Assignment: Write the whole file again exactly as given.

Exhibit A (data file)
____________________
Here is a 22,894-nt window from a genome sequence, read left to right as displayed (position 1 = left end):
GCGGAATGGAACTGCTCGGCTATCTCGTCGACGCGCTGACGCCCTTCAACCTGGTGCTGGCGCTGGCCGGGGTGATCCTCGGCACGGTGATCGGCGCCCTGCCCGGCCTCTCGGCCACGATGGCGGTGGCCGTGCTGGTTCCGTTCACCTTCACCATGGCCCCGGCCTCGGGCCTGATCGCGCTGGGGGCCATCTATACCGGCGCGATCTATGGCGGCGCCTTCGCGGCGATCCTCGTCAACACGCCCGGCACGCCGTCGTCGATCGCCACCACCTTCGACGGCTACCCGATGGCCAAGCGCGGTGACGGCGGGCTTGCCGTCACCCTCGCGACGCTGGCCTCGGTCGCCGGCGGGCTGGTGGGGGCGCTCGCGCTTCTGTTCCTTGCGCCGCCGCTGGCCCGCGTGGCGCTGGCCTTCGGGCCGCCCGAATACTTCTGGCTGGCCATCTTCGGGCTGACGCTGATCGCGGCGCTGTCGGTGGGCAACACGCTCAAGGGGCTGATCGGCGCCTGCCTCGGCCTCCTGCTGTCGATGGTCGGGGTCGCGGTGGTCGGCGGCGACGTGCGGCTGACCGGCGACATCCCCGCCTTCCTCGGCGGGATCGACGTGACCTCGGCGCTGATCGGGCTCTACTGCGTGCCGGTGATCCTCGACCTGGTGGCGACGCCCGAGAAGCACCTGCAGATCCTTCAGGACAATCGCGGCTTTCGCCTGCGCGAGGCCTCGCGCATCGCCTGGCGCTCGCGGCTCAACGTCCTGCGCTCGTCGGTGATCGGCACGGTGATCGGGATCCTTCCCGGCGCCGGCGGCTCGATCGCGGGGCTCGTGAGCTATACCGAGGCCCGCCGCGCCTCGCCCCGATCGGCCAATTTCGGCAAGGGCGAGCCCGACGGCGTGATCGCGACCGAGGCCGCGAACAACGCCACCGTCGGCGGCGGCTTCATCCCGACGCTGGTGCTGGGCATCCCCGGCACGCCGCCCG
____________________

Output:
Here is a 22,894-nt window from a genome sequence, read left to right as displayed (position 1 = left end):
GCGGAATGGAACTGCTCGGCTATCTCGTCGACGCGCTGACGCCCTTCAACCTGGTGCTGGCGCTGGCCGGGGTGATCCTCGGCACGGTGATCGGCGCCCTGCCCGGCCTCTCGGCCACGATGGCGGTGGCCGTGCTGGTTCCGTTCACCTTCACCATGGCCCCGGCCTCGGGCCTGATCGCGCTGGGGGCCATCTATACCGGCGCGATCTATGGCGGCGCCTTCGCGGCGATCCTCGTCAACACGCCCGGCACGCCGTCGTCGATCGCCACCACCTTCGACGGCTACCCGATGGCCAAGCGCGGTGACGGCGGGCTTGCCGTCACCCTCGCGACGCTGGCCTCGGTCGCCGGCGGGCTGGTGGGGGCGCTCGCGCTTCTGTTCCTTGCGCCGCCGCTGGCCCGCGTGGCGCTGGCCTTCGGGCCGCCCGAATACTTCTGGCTGGCCATCTTCGGGCTGACGCTGATCGCGGCGCTGTCGGTGGGCAACACGCTCAAGGGGCTGATCGGCGCCTGCCTCGGCCTCCTGCTGTCGATGGTCGGGGTCGCGGTGGTCGGCGGCGACGTGCGGCTGACCGGCGACATCCCCGCCTTCCTCGGCGGGATCGACGTGACCTCGGCGCTGATCGGGCTCTACTGCGTGCCGGTGATCCTCGACCTGGTGGCGACGCCCGAGAAGCACCTGCAGATCCTTCAGGACAATCGCGGCTTTCGCCTGCGCGAGGCCTCGCGCATCGCCTGGCGCTCGCGGCTCAACGTCCTGCGCTCGTCGGTGATCGGCACGGTGATCGGGATCCTTCCCGGCGCCGGCGGCTCGATCGCGGGGCTCGTGAGCTATACCGAGGCCCGCCGCGCCTCGCCCCGATCGGCCAATTTCGGCAAGGGCGAGCCCGACGGCGTGATCGCGACCGAGGCCGCGAACAACGCCACCGTCGGCGGCGGCTTCATCCCGACGCTGGTGCTGGGCATCCCCGGCACGCCGCCCG